16/08/2017: DreamHost refuses to comply with DoJ IP request

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American web hosting provider DreamHost is refusing to hand over the IP addresses of 1.3 million of its users who visited a site used to organise a protest against the inauguration of US president Donald Trump.

The organisation claims that when it was first approached by the DoJ, it asked why the request was so broad. Rather than explain to DreamHost, it filed a motion in court seeking to compel the organisation to hand over the data a motion it's currently resisting.

In addition to the IP addresses, the DoJ's request also covers the contact details, email content and photos of thousands of people who were at the event, according to DreamHost.

In its filing with the Superior Court of the District of Columbia, the DoJ said: "The website was used in the development, planning, advertisement and organisation of a violent riot that occurred in Washington DC on January 20, 2017."

However, the department initially told DreamHost it just wants the details of one of the company's customers who used its disruptj20.org site, but hasn't explained why it's taking such a broad, dragnet approach in order to secure this information.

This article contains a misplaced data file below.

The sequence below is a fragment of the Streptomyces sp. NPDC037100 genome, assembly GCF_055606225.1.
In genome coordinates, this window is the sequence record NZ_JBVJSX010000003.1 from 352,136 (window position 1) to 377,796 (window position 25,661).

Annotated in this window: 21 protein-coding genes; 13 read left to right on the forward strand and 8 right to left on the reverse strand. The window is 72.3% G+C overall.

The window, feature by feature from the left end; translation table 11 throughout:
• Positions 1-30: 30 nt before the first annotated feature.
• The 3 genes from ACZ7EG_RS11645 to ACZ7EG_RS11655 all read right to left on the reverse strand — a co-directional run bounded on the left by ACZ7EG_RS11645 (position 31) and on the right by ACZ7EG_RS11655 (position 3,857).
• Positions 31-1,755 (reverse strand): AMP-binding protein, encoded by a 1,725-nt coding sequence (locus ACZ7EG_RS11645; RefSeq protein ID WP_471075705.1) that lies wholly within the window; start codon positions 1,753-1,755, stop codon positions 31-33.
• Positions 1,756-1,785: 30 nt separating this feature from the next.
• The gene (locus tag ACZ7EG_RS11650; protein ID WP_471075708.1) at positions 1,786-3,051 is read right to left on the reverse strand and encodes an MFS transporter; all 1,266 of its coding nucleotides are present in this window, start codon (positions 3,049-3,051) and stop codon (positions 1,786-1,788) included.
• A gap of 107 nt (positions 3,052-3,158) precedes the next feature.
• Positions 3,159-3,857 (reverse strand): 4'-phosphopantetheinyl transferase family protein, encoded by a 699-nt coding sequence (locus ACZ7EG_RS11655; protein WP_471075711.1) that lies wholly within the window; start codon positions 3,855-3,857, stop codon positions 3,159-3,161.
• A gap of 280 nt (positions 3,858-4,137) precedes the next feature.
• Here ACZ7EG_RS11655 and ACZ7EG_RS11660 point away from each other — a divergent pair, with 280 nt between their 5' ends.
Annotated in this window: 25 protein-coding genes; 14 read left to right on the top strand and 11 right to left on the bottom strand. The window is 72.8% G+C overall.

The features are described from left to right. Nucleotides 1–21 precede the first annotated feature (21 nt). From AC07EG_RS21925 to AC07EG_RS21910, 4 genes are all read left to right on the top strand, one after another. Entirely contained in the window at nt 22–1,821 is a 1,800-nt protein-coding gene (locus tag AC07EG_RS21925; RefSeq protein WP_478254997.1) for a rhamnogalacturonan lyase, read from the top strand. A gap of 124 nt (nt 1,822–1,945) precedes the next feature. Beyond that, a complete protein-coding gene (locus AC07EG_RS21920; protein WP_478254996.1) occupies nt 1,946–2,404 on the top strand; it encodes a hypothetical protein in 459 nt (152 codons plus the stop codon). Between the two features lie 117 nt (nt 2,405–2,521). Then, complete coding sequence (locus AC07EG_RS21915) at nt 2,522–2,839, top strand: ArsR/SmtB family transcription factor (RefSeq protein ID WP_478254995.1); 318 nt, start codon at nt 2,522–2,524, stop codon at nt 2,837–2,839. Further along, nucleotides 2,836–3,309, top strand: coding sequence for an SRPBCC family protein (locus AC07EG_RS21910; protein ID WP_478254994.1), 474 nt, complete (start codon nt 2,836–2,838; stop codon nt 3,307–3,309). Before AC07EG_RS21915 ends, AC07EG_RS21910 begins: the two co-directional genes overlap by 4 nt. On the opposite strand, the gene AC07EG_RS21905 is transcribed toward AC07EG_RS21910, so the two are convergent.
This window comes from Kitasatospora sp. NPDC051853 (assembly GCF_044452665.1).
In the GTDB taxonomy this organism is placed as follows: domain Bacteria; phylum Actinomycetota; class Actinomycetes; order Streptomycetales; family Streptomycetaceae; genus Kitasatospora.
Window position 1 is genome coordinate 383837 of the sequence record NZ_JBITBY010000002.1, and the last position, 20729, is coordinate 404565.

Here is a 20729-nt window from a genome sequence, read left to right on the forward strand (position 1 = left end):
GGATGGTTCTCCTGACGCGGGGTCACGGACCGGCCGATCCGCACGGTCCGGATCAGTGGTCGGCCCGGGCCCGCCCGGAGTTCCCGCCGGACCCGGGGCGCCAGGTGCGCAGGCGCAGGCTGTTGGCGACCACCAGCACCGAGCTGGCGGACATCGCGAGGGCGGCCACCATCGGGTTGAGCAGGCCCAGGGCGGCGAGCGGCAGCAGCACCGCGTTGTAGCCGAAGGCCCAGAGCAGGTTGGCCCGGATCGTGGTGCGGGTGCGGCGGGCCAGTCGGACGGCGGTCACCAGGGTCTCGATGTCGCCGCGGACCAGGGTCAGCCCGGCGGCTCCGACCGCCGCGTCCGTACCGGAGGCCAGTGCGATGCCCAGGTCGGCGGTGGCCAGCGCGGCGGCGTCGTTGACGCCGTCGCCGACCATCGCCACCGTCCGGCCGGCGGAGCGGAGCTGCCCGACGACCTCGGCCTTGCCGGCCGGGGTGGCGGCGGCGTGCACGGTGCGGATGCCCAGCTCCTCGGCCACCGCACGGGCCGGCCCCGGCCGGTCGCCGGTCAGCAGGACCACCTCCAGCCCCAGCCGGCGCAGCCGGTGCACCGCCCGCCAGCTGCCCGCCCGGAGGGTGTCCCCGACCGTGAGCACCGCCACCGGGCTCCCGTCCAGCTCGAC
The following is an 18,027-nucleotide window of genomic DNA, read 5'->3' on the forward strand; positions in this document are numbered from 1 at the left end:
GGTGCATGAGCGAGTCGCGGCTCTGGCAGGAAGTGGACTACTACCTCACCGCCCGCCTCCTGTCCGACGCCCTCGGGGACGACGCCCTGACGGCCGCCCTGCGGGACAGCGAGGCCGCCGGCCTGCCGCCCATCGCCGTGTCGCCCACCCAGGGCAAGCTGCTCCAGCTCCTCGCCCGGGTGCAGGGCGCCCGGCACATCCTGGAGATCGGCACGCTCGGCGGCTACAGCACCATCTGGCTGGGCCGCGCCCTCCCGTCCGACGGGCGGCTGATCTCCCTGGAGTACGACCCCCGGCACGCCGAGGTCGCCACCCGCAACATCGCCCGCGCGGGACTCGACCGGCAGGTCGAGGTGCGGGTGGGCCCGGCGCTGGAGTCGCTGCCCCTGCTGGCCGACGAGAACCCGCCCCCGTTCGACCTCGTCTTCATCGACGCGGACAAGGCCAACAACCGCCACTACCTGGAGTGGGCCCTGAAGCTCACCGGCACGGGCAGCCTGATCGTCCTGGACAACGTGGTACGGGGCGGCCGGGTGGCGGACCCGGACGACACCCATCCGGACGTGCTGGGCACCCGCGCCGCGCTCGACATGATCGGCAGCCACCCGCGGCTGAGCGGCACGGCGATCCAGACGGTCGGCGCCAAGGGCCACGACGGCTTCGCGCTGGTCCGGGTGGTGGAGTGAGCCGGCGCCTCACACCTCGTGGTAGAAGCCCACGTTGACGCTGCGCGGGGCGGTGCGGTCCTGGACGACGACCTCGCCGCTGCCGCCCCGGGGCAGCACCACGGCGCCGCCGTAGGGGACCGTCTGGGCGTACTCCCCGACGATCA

DreamHost has now been called to a hearing on 18 August, where it will need to explain why it won't hand over the data.

In a blog post, the company said that although it has previously complied with DoJ requests, the "highly untargeted" nature of this new demand has raised concerns.

"This is, in our opinion, a strong example of investigatory overreach and a clear abuse of government authority," DreamHost said. "As we do in all such cases where the improper collection of data is concerned, we challenged the Department of Justice on its warrant and attempted to quash its demands for this information through reason, logic, and legal process."

The Electronic Frontier Foundation supported DreamHost's position, saying the DoJ's request was uncalled for. "No plausible explanation exists for a search warrant of this breadth, other than to cast a digital dragnet as broadly as possible," it told the BBC.